Tuesday, November 04, 2008

BRIEF REPORT on Vernacular Disaster Risk Management in Indonesia

BRIEF REPORT on Vernacular Disaster Risk Management in Indonesia
Jonatan Lassa *

One of the most important messages in the 4th Community Based Disaster Risk Management Conference (CBDRM) in Bali, 19-21 August 2008, is the need to conceptualize vernacular disaster risk management in Indonesia. Dr. Syamsul Ma'arif, the head of National Disaster Management Agency (BNPB) pleaded Indonesian experts and scientists to invent ‘homegrown’ concepts concerning disaster risk reduction.
“Community based” is probably closer to the meaning of ‘vernacular’ – claimed here as a ‘better term’ – of Latin origin refers to any value homemade, for consumption at home. This kind of intellectual positioning is suggested to be read from historical viewpoints as noted further.

Once upon a time in Indonesia, probably back to mid 1990s, most pilot projects that adopted ‘community based” approach to disaster risk reduction in Indonesia, were actually supported by international organizations such as INGOs and United Nations (UN) agencies. Just quite recently, vernacular approach to disaster risk management lately adopted intentionally by local universities and disaster management experts.
This trend is not exclusive to Indonesia but quite similar to most Southeast and East Asian countries. However, this approach is probably ‘trickle down’ effects of postmodernism - which stressed the particularity in contrast to universalism masked by sciences at the universities worldwide - in coupling with post development critics – which showed the failure of international aid in bringing ‘Western’ style of development to most developing counties in 1980s/90s.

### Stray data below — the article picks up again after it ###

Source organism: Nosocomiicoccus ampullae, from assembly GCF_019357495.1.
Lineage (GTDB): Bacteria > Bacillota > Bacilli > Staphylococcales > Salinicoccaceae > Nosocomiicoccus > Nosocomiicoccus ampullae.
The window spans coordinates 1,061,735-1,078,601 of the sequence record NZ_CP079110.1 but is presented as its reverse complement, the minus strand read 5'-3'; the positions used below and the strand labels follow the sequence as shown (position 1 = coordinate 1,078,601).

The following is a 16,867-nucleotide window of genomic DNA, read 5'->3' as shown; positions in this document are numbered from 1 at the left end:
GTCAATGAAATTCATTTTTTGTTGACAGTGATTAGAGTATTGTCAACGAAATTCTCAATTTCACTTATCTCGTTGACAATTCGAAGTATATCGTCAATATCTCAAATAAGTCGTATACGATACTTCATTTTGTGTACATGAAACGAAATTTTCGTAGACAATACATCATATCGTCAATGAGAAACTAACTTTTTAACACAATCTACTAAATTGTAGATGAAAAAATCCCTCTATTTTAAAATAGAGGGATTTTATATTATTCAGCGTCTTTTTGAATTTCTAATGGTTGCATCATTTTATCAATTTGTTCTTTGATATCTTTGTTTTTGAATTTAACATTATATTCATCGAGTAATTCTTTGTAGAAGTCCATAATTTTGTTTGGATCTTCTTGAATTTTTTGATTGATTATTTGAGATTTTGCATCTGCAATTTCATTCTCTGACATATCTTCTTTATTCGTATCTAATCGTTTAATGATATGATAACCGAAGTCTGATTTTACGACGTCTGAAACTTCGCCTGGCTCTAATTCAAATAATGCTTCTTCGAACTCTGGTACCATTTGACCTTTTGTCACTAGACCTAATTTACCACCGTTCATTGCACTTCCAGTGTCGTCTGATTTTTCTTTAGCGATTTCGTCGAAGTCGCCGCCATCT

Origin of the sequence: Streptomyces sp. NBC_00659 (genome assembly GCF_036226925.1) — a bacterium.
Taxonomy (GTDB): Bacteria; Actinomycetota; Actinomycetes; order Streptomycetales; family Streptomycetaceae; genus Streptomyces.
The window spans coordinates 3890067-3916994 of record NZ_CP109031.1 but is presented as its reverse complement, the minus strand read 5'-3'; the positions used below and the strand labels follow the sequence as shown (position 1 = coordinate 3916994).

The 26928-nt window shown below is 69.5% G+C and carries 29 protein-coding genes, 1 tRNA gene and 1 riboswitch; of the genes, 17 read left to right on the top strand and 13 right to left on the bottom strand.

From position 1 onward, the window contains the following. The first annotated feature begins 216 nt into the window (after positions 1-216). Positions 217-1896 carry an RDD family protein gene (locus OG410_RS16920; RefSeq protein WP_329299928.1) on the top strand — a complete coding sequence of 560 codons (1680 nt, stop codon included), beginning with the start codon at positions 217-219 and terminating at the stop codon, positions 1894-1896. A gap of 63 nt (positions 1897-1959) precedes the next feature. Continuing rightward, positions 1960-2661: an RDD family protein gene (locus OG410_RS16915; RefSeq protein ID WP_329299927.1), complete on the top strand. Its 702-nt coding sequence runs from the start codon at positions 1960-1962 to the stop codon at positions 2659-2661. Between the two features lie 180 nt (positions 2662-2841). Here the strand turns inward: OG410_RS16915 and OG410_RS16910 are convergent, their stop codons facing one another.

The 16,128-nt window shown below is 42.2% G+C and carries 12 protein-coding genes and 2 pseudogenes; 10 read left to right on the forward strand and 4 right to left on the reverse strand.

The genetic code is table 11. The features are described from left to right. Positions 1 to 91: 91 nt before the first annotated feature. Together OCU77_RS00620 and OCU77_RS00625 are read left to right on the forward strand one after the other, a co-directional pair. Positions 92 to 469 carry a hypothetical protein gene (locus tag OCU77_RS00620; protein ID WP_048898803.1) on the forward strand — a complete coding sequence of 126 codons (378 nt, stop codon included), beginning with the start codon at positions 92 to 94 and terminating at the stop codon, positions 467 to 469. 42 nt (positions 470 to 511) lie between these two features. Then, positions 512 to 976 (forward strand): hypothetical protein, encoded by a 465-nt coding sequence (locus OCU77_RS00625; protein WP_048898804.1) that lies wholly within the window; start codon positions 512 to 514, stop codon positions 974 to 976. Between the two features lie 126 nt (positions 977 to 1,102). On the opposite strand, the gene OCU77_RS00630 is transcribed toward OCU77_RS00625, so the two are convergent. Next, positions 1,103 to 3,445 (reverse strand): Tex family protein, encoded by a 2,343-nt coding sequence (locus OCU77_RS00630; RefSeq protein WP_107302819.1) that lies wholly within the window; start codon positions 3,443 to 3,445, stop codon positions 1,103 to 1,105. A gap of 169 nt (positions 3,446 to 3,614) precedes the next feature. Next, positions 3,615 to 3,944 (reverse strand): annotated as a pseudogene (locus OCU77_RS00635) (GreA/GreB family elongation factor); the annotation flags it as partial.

Community based disaster risk reduction is not synonymous with vernacularism. It is about local innovation in responding to the rise of disaster risk today. It is indeed a composite principle of efficiency, effectiveness and legitimacy in dealing with local level risk at the grass root level. CBDRM is also about how grass root communities interpret and/or construe their own disaster risks, including making their own priorities of actions, implementation, monitoring and evaluation of local performance.

Multistage institutionalization of “community based” approach to disaster risk reduction in Indonesia is the main message of the 4th CBDRM conference. First, the need of ‘indigenization’ of global knowledge (or so called scientific knowledge) of disaster risk. Indigenization is probably a weak term but what is actually meant is about conceptualizing some existing indigenous practices of disaster risk in Indonesia. Localization of scientific knowledge (may equal to knowledge transfers) through international aid can easily be seen as ‘asing’ – something external, strange and not appropriate nor sustainable for the locals. Secondly, the annual CBDRM Conference is meant to be a national platform for all stakeholders such as communities, government, local/international NGOs, United Nations, community of practice and the universities.

Local production of CBDRM knowledge is seen as one aspect of institutionalization of the approach. Inter-university cooperation in research and development of vernacular disaster risk management in the future can be strengthened through research incentives committed by the current national government. BNPB can also build their link to existing 25-30 disaster mitigation research centers all over Indonesia.

The construed that CBDRM is an imported framework/concept is probably not appropriate. Should one understood or signified it as a self-interpretation of grass root community amid disaster risks (including the everyday risks), unproductive controversy surrounding the ‘origin’ of the concept may be eliminated.